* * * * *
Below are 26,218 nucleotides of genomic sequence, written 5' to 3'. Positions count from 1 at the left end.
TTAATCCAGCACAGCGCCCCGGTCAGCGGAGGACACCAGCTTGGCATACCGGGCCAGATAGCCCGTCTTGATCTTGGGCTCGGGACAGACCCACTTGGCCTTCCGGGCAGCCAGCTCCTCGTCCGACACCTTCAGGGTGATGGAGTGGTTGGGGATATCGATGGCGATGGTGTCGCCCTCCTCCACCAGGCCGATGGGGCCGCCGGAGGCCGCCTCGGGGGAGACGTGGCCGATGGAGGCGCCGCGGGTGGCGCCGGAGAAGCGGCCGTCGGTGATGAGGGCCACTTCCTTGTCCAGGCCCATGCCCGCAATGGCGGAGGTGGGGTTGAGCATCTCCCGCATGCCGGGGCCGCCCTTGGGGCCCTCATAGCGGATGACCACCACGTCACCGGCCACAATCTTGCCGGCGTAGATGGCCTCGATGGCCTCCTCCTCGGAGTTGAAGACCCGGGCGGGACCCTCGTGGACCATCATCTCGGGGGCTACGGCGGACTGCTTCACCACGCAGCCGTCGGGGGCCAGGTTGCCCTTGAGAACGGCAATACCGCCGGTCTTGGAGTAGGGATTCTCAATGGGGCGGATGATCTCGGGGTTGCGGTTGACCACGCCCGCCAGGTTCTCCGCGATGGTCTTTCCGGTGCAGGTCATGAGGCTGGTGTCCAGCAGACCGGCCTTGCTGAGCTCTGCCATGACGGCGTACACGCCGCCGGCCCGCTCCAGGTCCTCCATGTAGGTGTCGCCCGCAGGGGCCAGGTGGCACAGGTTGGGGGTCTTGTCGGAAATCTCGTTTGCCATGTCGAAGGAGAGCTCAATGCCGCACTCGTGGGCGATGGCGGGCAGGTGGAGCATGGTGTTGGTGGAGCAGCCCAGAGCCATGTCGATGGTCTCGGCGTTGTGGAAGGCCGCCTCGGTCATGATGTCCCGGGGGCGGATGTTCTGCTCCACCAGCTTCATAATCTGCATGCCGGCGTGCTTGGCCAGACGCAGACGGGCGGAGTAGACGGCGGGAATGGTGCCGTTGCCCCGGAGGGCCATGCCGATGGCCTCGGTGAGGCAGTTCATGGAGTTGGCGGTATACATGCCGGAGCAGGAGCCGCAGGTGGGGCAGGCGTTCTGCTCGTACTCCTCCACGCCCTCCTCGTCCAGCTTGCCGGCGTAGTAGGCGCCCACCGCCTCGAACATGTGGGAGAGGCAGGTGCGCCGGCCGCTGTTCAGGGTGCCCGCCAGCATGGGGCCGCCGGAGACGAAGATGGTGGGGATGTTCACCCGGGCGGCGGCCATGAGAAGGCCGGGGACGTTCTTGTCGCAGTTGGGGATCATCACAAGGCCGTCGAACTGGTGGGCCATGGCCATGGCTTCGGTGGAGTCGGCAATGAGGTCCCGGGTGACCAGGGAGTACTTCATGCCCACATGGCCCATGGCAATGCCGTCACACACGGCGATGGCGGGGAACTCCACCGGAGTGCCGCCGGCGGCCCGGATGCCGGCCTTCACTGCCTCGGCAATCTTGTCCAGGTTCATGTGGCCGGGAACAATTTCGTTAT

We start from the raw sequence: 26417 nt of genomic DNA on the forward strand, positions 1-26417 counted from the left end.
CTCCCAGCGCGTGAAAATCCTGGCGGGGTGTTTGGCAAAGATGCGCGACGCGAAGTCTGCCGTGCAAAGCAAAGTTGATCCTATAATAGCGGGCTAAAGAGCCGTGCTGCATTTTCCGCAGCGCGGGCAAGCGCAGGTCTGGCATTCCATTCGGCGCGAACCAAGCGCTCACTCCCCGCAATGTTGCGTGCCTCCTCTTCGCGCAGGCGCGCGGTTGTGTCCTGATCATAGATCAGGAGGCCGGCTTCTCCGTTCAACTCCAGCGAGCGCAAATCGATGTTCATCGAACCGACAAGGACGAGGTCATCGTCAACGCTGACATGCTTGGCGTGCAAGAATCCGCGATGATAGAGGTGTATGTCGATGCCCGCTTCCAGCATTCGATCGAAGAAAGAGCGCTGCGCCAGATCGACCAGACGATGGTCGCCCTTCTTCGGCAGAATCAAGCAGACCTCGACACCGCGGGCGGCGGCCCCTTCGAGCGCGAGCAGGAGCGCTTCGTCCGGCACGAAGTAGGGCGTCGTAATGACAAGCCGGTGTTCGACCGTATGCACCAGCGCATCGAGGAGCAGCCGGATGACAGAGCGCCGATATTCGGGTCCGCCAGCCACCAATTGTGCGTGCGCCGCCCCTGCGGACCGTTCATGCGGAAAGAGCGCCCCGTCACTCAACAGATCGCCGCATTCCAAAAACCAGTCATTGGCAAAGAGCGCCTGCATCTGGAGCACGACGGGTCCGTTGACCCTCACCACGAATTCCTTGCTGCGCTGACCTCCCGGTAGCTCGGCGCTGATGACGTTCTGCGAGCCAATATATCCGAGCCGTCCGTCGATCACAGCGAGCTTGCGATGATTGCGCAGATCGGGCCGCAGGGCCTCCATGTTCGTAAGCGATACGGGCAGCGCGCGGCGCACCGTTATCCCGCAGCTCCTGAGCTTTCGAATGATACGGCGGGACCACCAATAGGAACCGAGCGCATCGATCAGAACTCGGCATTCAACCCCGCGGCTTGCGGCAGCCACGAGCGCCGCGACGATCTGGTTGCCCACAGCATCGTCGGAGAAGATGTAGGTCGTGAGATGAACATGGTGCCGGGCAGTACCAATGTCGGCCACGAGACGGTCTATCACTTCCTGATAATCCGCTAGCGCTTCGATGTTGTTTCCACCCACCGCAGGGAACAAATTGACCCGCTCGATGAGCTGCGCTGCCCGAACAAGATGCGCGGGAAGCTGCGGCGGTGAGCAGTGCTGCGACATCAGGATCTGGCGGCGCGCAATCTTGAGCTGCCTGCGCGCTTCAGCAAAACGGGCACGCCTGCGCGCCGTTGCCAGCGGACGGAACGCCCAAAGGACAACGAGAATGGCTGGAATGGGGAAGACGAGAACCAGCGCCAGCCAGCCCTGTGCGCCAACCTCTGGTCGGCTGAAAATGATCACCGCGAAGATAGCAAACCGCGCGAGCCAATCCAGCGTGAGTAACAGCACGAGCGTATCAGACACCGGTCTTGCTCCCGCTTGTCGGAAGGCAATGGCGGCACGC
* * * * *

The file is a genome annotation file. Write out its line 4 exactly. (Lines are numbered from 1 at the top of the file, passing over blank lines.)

CTCCCAGCGCGTGAAAATCCTGGCGGGGTGTTTGGCAAAGATGCGCGACGCGAAGTCTGCCGTGCAAAGCAAAGTTGATCCTATAATAGCGGGCTAAAGAGCCGTGCTGCATTTTCCGCAGCGCGGGCAAGCGCAGGTCTGGCATTCCATTCGGCGCGAACCAAGCGCTCACTCCCCGCAATGTTGCGTGCCTCCTCTTCGCGCAGGCGCGCGGTTGTGTCCTGATCATAGATCAGGAGGCCGGCTTCTCCGTTCAACTCCAGCGAGCGCAAATCGATGTTCATCGAACCGACAAGGACGAGGTCATCGTCAACGCTGACATGCTTGGCGTGCAAGAATCCGCGATGATAGAGGTGTATGTCGATGCCCGCTTCCAGCATTCGATCGAAGAAAGAGCGCTGCGCCAGATCGACCAGACGATGGTCGCCCTTCTTCGGCAGAATCAAGCAGACCTCGACACCGCGGGCGGCGGCCCCTTCGAGCGCGAGCAGGAGCGCTTCGTCCGGCACGAAGTAGGGCGTCGTAATGACAAGCCGGTGTTCGACCGTATGCACCAGCGCATCGAGGAGCAGCCGGATGACAGAGCGCCGATATTCGGGTCCGCCAGCCACCAATTGTGCGTGCGCCGCCCCTGCGGACCGTTCATGCGGAAAGAGCGCCCCGTCACTCAACAGATCGCCGCATTCCAAAAACCAGTCATTGGCAAAGAGCGCCTGCATCTGGAGCACGACGGGTCCGTTGACCCTCACCACGAATTCCTTGCTGCGCTGACCTCCCGGTAGCTCGGCGCTGATGACGTTCTGCGAGCCAATATATCCGAGCCGTCCGTCGATCACAGCGAGCTTGCGATGATTGCGCAGATCGGGCCGCAGGGCCTCCATGTTCGTAAGCGATACGGGCAGCGCGCGGCGCACCGTTATCCCGCAGCTCCTGAGCTTTCGAATGATACGGCGGGACCACCAATAGGAACCGAGCGCATCGATCAGAACTCGGCATTCAACCCCGCGGCTTGCGGCAGCCACGAGCGCCGCGACGATCTGGTTGCCCACAGCATCGTCGGAGAAGATGTAGGTCGTGAGATGAACATGGTGCCGGGCAGTACCAATGTCGGCCACGAGACGGTCTATCACTTCCTGATAATCCGCTAGCGCTTCGATGTTGTTTCCACCCACCGCAGGGAACAAATTGACCCGCTCGATGAGCTGCGCTGCCCGAACAAGATGCGCGGGAAGCTGCGGCGGTGAGCAGTGCTGCGACATCAGGATCTGGCGGCGCGCAATCTTGAGCTGCCTGCGCGCTTCAGCAAAACGGGCACGCCTGCGCGCCGTTGCCAGCGGACGGAACGCCCAAAGGACAACGAGAATGGCTGGAATGGGGAAGACGAGAACCAGCGCCAGCCAGCCCTGTGCGCCAACCTCTGGTCGGCTGAAAATGATCACCGCGAAGATAGCAAACCGCGCGAGCCAATCCAGCGTGAGTAACAGCACGAGCGTATCAGACACCGGTCTTGCTCCCGCTTGTCGGAAGGCAATGGCGGCACGC